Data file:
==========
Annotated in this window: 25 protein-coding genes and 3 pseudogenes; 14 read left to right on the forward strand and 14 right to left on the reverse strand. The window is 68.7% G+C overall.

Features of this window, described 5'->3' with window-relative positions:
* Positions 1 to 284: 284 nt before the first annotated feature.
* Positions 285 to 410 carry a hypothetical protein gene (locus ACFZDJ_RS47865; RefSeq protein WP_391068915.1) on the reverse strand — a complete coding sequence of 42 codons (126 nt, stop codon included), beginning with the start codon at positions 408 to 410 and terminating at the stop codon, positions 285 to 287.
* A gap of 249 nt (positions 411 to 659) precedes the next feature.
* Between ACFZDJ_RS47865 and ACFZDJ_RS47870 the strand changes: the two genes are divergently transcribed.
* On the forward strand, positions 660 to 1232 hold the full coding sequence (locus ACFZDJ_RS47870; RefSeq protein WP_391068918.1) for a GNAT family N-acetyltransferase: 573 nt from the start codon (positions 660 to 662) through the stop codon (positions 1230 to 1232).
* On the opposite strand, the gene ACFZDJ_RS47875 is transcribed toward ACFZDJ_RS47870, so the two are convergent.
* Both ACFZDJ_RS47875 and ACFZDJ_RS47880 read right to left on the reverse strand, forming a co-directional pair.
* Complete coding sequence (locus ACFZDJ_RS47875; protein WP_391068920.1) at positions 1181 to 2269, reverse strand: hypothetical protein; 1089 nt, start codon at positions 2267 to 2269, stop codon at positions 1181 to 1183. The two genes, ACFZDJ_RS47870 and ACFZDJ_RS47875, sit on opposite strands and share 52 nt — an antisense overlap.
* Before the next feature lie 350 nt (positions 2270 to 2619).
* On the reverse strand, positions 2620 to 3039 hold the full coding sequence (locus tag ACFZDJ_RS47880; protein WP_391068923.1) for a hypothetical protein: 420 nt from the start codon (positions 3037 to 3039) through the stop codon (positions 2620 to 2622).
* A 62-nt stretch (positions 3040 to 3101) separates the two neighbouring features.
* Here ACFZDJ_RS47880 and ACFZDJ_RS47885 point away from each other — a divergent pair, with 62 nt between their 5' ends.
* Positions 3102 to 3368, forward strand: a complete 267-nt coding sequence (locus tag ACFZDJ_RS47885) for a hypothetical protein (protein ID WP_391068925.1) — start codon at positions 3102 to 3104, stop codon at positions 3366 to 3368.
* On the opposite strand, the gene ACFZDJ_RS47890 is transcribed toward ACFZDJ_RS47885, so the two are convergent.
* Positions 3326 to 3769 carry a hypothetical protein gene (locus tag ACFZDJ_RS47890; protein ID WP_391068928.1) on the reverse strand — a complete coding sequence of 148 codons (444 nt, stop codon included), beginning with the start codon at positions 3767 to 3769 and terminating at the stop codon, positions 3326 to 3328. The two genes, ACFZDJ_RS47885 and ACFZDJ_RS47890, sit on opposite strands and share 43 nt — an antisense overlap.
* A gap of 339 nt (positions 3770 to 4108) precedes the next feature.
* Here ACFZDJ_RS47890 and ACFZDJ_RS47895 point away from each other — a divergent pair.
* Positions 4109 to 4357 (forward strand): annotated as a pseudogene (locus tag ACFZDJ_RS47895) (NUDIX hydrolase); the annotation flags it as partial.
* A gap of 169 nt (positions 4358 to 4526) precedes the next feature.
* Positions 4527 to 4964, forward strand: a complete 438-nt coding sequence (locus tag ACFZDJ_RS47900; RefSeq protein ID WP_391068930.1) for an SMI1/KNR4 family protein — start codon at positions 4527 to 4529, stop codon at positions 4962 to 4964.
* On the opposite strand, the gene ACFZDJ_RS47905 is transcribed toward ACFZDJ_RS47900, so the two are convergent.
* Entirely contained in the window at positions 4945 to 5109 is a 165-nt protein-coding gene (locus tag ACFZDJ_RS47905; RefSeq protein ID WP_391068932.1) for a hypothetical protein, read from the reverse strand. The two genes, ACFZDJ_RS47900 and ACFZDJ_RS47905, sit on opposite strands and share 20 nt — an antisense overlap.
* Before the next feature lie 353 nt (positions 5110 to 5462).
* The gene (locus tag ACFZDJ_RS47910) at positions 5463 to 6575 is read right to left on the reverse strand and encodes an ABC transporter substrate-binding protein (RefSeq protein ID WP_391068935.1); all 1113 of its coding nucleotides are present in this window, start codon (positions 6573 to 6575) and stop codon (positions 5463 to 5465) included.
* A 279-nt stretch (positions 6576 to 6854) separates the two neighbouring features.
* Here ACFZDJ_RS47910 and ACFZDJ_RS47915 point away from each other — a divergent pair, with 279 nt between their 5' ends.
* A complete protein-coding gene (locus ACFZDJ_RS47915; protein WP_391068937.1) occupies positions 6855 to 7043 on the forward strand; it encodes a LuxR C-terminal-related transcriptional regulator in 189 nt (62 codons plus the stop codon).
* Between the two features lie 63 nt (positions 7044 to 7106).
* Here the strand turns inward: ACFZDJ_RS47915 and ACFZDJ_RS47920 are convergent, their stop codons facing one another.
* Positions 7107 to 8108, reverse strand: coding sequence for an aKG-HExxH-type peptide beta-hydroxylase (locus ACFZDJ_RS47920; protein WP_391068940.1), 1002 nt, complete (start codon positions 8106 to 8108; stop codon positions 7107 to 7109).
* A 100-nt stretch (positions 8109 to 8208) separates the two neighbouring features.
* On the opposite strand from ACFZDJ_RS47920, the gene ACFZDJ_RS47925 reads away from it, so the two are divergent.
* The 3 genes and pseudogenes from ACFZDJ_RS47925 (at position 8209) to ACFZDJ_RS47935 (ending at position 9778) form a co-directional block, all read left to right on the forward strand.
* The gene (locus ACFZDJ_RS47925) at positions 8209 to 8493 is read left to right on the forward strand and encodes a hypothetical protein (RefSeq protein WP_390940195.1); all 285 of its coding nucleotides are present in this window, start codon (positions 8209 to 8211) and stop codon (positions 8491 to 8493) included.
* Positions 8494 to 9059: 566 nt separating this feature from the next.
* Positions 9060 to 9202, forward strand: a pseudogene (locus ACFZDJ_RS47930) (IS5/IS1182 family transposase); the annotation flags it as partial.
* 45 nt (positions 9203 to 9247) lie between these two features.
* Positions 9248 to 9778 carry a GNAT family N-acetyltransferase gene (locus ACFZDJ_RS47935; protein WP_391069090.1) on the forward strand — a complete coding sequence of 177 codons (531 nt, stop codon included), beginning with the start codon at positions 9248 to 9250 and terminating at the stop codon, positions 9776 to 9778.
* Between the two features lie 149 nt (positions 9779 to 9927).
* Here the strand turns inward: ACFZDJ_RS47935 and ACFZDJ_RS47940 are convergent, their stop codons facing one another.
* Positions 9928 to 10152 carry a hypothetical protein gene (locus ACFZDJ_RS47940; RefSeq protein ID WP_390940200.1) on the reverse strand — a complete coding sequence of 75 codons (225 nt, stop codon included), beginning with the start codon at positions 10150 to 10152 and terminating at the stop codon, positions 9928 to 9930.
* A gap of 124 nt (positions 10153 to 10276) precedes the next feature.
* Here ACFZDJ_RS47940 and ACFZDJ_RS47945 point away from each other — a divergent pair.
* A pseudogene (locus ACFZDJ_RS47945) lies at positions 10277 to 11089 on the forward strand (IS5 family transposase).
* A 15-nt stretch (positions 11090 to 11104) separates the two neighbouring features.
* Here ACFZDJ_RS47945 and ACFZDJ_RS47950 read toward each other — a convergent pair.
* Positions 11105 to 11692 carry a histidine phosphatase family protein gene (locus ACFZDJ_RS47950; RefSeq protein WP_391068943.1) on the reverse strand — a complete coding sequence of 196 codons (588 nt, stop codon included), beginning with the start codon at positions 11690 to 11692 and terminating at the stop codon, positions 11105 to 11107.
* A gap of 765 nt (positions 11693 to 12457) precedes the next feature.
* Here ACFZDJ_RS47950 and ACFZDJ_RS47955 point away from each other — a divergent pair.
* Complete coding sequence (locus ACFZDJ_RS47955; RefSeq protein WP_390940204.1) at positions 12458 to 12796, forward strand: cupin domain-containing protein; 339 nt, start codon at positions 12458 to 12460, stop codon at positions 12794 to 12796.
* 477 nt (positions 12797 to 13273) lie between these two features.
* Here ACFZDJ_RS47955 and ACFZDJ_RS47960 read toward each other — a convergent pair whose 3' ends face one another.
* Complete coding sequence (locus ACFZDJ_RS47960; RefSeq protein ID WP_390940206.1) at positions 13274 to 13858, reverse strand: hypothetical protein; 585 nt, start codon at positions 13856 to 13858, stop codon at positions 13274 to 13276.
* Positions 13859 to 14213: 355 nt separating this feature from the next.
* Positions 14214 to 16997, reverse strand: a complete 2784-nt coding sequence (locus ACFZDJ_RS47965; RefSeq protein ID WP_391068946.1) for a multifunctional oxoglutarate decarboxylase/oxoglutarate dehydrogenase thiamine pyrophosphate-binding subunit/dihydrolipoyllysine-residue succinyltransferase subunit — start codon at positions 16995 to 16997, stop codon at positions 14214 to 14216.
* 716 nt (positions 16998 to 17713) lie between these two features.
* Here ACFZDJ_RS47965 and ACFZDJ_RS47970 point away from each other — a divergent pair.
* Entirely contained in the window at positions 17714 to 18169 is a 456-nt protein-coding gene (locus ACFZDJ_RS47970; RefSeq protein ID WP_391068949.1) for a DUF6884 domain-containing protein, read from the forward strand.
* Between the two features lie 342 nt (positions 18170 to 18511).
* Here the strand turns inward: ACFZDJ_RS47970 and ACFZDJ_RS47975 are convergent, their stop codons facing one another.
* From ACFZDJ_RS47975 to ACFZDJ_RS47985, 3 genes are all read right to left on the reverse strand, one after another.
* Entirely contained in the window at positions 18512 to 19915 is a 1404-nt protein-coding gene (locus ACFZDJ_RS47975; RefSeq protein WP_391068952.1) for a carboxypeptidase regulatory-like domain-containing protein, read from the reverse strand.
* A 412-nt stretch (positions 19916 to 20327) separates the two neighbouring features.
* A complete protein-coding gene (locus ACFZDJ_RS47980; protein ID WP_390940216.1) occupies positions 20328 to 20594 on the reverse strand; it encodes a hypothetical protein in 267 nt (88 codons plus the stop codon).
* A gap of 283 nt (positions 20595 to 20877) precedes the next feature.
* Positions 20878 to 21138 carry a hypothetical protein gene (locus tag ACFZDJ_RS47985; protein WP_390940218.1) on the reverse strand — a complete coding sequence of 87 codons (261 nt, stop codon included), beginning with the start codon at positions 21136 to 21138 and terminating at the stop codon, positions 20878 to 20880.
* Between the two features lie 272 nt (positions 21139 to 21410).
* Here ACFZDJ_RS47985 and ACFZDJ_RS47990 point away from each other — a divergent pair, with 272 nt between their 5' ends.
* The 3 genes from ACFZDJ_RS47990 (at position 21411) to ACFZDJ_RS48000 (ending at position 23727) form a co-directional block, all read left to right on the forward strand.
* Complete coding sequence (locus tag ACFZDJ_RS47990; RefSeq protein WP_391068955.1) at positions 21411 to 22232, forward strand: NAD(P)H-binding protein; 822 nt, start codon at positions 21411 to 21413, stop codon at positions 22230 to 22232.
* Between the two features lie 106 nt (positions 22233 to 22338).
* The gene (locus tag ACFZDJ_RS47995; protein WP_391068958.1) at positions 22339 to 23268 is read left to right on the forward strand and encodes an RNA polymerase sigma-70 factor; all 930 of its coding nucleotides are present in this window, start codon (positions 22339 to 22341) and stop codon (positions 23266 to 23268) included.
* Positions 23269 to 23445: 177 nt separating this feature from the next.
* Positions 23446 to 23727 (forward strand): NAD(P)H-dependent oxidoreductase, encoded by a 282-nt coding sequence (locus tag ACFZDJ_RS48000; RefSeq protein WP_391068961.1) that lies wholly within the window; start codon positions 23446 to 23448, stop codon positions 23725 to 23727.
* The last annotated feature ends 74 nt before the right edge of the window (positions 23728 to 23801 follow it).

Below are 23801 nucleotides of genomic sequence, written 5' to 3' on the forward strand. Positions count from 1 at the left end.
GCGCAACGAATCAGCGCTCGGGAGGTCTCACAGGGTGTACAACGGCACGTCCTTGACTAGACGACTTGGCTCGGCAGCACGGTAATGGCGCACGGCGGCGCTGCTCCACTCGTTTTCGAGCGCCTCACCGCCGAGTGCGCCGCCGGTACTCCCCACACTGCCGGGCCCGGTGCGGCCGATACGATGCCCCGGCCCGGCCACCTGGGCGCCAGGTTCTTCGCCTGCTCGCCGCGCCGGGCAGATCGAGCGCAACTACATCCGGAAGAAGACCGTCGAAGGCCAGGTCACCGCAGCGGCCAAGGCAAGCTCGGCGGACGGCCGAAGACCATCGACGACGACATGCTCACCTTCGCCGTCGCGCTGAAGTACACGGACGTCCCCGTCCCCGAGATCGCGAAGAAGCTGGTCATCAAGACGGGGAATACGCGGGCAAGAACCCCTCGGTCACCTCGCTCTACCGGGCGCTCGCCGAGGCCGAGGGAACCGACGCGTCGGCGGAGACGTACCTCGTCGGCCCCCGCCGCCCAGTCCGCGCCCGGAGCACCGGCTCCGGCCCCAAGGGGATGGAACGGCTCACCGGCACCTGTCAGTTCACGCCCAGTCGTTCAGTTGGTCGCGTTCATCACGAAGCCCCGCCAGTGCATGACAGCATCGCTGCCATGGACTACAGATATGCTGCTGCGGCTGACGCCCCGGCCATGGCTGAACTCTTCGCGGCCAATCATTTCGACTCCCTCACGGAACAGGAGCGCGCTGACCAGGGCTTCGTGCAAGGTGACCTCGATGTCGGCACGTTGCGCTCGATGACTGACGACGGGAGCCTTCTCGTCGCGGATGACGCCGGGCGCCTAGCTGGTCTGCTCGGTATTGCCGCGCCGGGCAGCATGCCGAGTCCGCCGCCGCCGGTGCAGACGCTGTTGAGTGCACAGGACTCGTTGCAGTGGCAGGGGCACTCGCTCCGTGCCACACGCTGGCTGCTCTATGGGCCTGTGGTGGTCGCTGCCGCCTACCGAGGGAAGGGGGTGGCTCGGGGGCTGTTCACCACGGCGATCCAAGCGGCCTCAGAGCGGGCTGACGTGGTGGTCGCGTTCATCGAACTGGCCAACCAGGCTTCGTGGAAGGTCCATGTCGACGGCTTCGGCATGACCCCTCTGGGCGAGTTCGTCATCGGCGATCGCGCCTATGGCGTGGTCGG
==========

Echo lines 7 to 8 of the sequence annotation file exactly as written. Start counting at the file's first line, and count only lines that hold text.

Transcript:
* On the forward strand, positions 660 to 1232 hold the full coding sequence (locus ACFZDJ_RS47870; RefSeq protein WP_391068918.1) for a GNAT family N-acetyltransferase: 573 nt from the start codon (positions 660 to 662) through the stop codon (positions 1230 to 1232).
* On the opposite strand, the gene ACFZDJ_RS47875 is transcribed toward ACFZDJ_RS47870, so the two are convergent.